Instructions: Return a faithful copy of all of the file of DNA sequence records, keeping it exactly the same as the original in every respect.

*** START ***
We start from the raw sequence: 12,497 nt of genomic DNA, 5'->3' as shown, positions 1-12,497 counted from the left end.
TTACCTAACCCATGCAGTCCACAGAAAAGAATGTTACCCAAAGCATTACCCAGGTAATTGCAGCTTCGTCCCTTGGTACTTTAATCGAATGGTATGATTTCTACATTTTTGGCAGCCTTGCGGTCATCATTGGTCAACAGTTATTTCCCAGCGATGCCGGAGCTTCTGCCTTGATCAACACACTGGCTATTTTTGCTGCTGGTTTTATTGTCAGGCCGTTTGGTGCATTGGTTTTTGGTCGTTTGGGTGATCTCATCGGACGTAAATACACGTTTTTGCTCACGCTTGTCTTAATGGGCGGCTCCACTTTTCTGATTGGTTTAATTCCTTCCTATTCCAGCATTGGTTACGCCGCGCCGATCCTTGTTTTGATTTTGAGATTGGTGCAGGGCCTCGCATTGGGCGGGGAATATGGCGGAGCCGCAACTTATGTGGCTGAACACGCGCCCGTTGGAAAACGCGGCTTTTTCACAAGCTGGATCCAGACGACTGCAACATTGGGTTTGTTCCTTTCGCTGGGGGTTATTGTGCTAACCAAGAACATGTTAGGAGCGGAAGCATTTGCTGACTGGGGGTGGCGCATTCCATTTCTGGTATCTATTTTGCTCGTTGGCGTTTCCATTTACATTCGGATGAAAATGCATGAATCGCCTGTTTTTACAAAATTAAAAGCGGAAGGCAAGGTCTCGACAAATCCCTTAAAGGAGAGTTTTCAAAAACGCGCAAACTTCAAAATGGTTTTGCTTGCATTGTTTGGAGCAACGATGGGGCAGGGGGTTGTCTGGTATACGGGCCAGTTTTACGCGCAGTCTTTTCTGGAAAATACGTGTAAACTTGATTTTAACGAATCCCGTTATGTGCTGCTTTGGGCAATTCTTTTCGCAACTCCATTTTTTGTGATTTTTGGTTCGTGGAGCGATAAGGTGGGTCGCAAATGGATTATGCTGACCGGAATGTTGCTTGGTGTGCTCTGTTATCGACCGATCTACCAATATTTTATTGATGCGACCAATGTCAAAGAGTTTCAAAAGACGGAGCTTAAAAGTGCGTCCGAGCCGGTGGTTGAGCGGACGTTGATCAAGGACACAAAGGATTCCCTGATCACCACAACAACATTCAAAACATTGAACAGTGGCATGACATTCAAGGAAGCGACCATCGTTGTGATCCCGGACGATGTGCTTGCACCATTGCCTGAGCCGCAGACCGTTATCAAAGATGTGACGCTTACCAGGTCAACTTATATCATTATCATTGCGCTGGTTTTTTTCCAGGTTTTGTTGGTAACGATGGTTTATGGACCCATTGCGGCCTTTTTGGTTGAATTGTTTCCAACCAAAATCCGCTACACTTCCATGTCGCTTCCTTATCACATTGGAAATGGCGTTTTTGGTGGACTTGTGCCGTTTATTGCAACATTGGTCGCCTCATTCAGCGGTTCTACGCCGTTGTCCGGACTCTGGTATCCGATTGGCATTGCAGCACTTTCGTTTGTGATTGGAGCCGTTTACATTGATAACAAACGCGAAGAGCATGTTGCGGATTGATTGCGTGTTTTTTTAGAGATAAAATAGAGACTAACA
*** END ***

We start from the raw sequence: 12,497 nt of genomic DNA, 5'->3' as shown, positions 1-12,497 counted from the left end.
TTACCTAACCCATGCAGTCCACAGAAAAGAATGTTACCCAAAGCATTACCCAGGTAATTGCAGCTTCGTCCCTTGGTACTTTAATCGAATGGTATGATTTCTACATTTTTGGCAGCCTTGCGGTCATCATTGGTCAACAGTTATTTCCCAGCGATGCCGGAGCTTCTGCCTTGATCAACACACTGGCTATTTTTGCTGCTGGTTTTATTGTCAGGCCGTTTGGTGCATTGGTTTTTGGTCGTTTGGGTGATCTCATCGGACGTAAATACACGTTTTTGCTCACGCTTGTCTTAATGGGCGGCTCCACTTTTCTGATTGGTTTAATTCCTTCCTATTCCAGCATTGGTTACGCCGCGCCGATCCTTGTTTTGATTTTGAGATTGGTGCAGGGCCTCGCATTGGGCGGGGAATATGGCGGAGCCGCAACTTATGTGGCTGAACACGCGCCCGTTGGAAAACGCGGCTTTTTCACAAGCTGGATCCAGACGACTGCAACATTGGGTTTGTTCCTTTCGCTGGGGGTTATTGTGCTAACCAAGAACATGTTAGGAGCGGAAGCATTTGCTGACTGGGGGTGGCGCATTCCATTTCTGGTATCTATTTTGCTCGTTGGCGTTTCCATTTACATTCGGATGAAAATGCATGAATCGCCTGTTTTTACAAAATTAAAAGCGGAAGGCAAGGTCTCGACAAATCCCTTAAAGGAGAGTTTTCAAAAACGCGCAAACTTCAAAATGGTTTTGCTTGCATTGTTTGGAGCAACGATGGGGCAGGGGGTTGTCTGGTATACGGGCCAGTTTTACGCGCAGTCTTTTCTGGAAAATACGTGTAAACTTGATTTTAACGAATCCCGTTATGTGCTGCTTTGGGCAATTCTTTTCGCAACTCCATTTTTTGTGATTTTTGGTTCGTGGAGCGATAAGGTGGGTCGCAAATGGATTATGCTGACCGGAATGTTGCTTGGTGTGCTCTGTTATCGACCGATCTACCAATATTTTATTGATGCGACCAATGTCAAAGAGTTTCAAAAGACGGAGCTTAAAAGTGCGTCCGAGCCGGTGGTTGAGCGGACGTTGATCAAGGACACAAAGGATTCCCTGATCACCACAACAACATTCAAAACATTGAACAGTGGCATGACATTCAAGGAAGCGACCATCGTTGTGATCCCGGACGATGTGCTTGCACCATTGCCTGAGCCGCAGACCGTTATCAAAGATGTGACGCTTACCAGGTCAACTTATATCATTATCATTGCGCTGGTTTTTTTCCAGGTTTTGTTGGTAACGATGGTTTATGGACCCATTGCGGCCTTTTTGGTTGAATTGTTTCCAACCAAAATCCGCTACACTTCCATGTCGCTTCCTTATCACATTGGAAATGGCGTTTTTGGTGGACTTGTGCCGTTTATTGCAACATTGGTCGCCTCATTCAGCGGTTCTACGCCGTTGTCCGGACTCTGGTATCCGATTGGCATTGCAGCACTTTCGTTTGTGATTGGAGCCGTTTACATTGATAACAAACGCGAAGAGCATGTTGCGGATTGATTGCGTGTTTTTTTAGAGATAAAATAGAGACTAACA